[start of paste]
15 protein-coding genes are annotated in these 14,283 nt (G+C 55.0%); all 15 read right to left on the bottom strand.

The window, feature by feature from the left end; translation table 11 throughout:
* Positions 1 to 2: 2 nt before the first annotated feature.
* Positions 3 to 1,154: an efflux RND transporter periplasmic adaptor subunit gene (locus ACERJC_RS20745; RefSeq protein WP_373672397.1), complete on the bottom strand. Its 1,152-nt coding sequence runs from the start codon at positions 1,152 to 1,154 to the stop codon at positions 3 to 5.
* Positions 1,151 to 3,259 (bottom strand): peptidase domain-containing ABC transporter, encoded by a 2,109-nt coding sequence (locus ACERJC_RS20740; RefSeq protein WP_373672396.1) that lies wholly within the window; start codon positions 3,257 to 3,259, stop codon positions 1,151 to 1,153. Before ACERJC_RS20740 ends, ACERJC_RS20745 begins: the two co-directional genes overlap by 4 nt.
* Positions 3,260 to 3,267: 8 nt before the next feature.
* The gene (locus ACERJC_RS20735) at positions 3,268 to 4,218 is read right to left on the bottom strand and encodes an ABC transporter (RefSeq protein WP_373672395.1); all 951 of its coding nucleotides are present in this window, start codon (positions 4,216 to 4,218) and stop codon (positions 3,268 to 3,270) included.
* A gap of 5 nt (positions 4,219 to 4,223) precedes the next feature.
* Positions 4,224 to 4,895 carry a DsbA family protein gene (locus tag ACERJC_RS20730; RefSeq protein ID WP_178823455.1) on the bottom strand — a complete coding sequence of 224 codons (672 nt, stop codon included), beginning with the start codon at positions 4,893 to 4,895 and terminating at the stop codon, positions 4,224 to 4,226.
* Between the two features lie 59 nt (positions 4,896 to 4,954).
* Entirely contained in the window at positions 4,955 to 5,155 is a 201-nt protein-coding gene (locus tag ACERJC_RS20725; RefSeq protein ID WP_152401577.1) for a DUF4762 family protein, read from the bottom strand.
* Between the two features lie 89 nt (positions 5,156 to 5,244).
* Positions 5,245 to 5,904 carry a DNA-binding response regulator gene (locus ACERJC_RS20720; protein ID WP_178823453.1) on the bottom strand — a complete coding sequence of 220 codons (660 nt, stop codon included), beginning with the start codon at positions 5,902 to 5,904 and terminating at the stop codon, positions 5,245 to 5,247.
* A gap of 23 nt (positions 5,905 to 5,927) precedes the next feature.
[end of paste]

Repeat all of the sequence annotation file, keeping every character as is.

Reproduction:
15 protein-coding genes are annotated in these 14,283 nt (G+C 55.0%); all 15 read right to left on the bottom strand.

The window, feature by feature from the left end; translation table 11 throughout:
* Positions 1 to 2: 2 nt before the first annotated feature.
* Positions 3 to 1,154: an efflux RND transporter periplasmic adaptor subunit gene (locus ACERJC_RS20745; RefSeq protein WP_373672397.1), complete on the bottom strand. Its 1,152-nt coding sequence runs from the start codon at positions 1,152 to 1,154 to the stop codon at positions 3 to 5.
* Positions 1,151 to 3,259 (bottom strand): peptidase domain-containing ABC transporter, encoded by a 2,109-nt coding sequence (locus ACERJC_RS20740; RefSeq protein WP_373672396.1) that lies wholly within the window; start codon positions 3,257 to 3,259, stop codon positions 1,151 to 1,153. Before ACERJC_RS20740 ends, ACERJC_RS20745 begins: the two co-directional genes overlap by 4 nt.
* Positions 3,260 to 3,267: 8 nt before the next feature.
* The gene (locus ACERJC_RS20735) at positions 3,268 to 4,218 is read right to left on the bottom strand and encodes an ABC transporter (RefSeq protein WP_373672395.1); all 951 of its coding nucleotides are present in this window, start codon (positions 4,216 to 4,218) and stop codon (positions 3,268 to 3,270) included.
* A gap of 5 nt (positions 4,219 to 4,223) precedes the next feature.
* Positions 4,224 to 4,895 carry a DsbA family protein gene (locus tag ACERJC_RS20730; RefSeq protein ID WP_178823455.1) on the bottom strand — a complete coding sequence of 224 codons (672 nt, stop codon included), beginning with the start codon at positions 4,893 to 4,895 and terminating at the stop codon, positions 4,224 to 4,226.
* Between the two features lie 59 nt (positions 4,896 to 4,954).
* Entirely contained in the window at positions 4,955 to 5,155 is a 201-nt protein-coding gene (locus tag ACERJC_RS20725; RefSeq protein ID WP_152401577.1) for a DUF4762 family protein, read from the bottom strand.
* Between the two features lie 89 nt (positions 5,156 to 5,244).
* Positions 5,245 to 5,904 carry a DNA-binding response regulator gene (locus ACERJC_RS20720; protein ID WP_178823453.1) on the bottom strand — a complete coding sequence of 220 codons (660 nt, stop codon included), beginning with the start codon at positions 5,902 to 5,904 and terminating at the stop codon, positions 5,245 to 5,247.
* A gap of 23 nt (positions 5,905 to 5,927) precedes the next feature.